, by Nicolas Paulhac

Ultramarine Skies: When the Old Becomes New

Procedural design gives a new look to models we've used before: because you can recycle in 3D, too.

  • Architecture
  • Design
  • E-Commerce
  • Fashion
  • Film
  • Game
  • Transportation

The Substance Source team joins forces again with 3D artist Ronan Mahon!

Welcome to a new Highlights video, created by our team to show designers what Substance by Adobe can look like when used for product design and visualization. In the previous videos, we explored various fields such as architecture, interior design, fashion, product design and packaging design (find the full playlist here).

In this new video, we have chosen to go back to all these themes at once. Using a brand new CMF palette and the latest collections released on Substance Source, we reused 3D objects from our previous projects to give them a different look and feel, and to show the versatility of parametric materials.


This project, like the other Highlights videos, is based on the pooling of two complementary skills through two profiles: those of Anais Lamelliere, CMF designer by training and who carries the vision of the product design process, and Ronan Mahon, 3D artist and video game expert. Both of them explore the benefits of the Substance tools throughout the product design process.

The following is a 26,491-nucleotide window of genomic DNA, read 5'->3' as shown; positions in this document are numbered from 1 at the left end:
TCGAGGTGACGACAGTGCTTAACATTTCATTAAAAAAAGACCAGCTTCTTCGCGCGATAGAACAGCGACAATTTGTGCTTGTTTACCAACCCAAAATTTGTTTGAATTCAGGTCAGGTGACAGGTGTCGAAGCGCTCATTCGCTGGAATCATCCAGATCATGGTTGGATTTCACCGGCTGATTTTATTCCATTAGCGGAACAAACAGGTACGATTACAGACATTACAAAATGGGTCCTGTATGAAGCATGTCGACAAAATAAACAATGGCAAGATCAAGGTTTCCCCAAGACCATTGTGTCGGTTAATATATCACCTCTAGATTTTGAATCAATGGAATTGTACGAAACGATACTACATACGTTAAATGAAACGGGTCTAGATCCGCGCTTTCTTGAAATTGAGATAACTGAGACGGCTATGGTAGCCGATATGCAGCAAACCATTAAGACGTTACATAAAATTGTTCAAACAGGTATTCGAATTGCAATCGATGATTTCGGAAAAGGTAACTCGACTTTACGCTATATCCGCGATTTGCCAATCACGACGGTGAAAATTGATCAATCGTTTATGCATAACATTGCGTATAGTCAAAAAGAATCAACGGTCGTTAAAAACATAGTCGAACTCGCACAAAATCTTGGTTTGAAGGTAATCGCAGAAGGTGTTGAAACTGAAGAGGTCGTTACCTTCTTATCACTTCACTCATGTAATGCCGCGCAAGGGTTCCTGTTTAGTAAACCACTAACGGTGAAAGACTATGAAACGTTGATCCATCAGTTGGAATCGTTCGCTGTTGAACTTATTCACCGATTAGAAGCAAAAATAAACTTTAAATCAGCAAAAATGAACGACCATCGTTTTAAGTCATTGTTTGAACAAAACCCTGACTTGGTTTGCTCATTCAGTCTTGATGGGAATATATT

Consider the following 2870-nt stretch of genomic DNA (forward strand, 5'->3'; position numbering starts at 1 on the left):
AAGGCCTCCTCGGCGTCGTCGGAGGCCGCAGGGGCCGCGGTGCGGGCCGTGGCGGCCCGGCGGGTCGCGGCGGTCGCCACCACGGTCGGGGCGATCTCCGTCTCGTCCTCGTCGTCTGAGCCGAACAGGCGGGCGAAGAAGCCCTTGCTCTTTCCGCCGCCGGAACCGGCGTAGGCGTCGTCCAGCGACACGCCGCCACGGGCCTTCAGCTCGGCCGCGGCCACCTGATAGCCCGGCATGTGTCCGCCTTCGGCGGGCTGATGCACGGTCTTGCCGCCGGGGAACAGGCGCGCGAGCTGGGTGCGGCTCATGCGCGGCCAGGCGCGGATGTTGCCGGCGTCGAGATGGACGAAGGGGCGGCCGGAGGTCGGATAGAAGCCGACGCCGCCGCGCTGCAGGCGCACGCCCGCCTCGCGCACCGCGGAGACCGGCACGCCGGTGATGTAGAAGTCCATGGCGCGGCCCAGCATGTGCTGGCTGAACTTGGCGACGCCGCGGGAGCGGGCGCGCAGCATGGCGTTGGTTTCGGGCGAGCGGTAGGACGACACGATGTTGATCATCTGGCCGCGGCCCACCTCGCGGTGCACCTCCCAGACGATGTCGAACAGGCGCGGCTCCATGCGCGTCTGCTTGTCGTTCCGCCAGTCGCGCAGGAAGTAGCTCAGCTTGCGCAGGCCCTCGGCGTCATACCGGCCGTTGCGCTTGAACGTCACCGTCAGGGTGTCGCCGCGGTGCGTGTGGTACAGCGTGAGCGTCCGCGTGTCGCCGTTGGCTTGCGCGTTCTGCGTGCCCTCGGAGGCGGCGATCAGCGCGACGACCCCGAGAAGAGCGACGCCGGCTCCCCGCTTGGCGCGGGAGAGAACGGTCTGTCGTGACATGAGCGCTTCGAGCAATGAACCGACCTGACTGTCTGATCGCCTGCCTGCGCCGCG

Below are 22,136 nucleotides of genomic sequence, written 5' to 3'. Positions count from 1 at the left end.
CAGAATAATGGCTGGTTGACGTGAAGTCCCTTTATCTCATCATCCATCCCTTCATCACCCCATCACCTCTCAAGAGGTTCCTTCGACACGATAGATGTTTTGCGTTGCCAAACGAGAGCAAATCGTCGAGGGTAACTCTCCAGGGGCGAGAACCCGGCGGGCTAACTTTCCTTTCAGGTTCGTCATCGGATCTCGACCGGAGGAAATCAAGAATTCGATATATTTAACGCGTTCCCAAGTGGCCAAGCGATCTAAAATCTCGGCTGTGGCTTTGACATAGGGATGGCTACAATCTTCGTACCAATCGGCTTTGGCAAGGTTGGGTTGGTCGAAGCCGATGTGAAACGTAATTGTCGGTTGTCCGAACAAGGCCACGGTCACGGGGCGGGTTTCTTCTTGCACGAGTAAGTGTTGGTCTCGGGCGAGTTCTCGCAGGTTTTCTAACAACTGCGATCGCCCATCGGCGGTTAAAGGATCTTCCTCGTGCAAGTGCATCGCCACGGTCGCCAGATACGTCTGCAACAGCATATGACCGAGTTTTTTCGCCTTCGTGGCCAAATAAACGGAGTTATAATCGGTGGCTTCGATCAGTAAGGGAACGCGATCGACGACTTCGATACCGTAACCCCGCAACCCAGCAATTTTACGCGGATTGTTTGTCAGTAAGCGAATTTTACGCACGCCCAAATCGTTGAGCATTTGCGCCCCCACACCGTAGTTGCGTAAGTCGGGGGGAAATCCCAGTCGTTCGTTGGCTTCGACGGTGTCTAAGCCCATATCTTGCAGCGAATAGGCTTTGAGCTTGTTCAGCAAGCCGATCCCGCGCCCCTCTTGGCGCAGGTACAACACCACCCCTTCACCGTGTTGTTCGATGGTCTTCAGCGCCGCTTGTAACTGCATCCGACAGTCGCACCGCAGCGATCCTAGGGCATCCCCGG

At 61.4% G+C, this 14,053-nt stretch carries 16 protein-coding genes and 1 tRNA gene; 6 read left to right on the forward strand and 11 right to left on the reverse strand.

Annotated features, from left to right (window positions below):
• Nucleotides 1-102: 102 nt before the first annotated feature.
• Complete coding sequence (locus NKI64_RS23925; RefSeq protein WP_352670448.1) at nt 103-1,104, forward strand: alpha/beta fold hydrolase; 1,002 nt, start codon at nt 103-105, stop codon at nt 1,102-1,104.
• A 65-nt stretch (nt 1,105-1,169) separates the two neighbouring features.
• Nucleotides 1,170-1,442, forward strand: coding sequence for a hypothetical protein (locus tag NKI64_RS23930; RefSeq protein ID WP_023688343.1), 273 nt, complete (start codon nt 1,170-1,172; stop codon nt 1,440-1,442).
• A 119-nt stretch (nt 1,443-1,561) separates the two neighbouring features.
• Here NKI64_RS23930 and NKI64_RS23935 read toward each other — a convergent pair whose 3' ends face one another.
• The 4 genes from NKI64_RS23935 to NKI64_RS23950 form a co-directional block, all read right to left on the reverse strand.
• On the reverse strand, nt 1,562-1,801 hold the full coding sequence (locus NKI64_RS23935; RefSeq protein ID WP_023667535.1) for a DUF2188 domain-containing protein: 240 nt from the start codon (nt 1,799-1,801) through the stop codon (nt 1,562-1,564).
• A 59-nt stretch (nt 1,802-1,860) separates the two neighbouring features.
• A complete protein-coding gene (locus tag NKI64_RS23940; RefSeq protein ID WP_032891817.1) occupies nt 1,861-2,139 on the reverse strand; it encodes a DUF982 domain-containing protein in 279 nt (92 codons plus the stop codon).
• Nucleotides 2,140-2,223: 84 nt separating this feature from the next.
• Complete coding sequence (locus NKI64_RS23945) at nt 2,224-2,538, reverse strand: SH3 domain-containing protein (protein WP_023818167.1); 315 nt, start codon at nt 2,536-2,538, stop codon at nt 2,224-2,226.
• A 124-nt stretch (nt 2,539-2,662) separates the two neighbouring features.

Artwork by Ronan Mahon

We used the collection of parametric facades to illustrate the “staging” phase in architecture visualization.

This phase consists of integrating the architectural project (hero asset, here the X-TAON showcar) in its environment to visualize how this building will fit in the urban landscape. This is equivalent to recreating all or part of an urban ensemble (neighborhood, street, and more) in 3D.

Modeling the secondary buildings that will be part of the final composition is often a time- and resource-consuming task, especially when we want an acceptable level of detail. With parametric façade materials, you can achieve a realistic and detailed result by limiting the modeling to simple geometrical primitives.

Artwork by Ronan Mahon

Interior Design

For interior design, exploring material associations and the spatial arrangement of furniture is a key step in the design process.

Following the steps of Calm Escape, we visualized the different variations possible in the scene from a palette of materials and colors. This allows the interior designer to test in real time a multitude of associations at a level of realism good enough to share with the client. 

Artwork by Ronan Mahon

Fashion and Apparel

Artwork by Ronan Mahon

Procedural fabrics from Substance Source, when combined with Substance Painter functionalities, provide optimal control over the design of materials and their assembly on the garment.

This allows for a photorealistic visualization of different types of fabric weaves. You can customize the colors and visual effects of the weft and warp independently. Or you can also add localized details by painting specific seams and stitching directly on the 3D model in Substance Painter.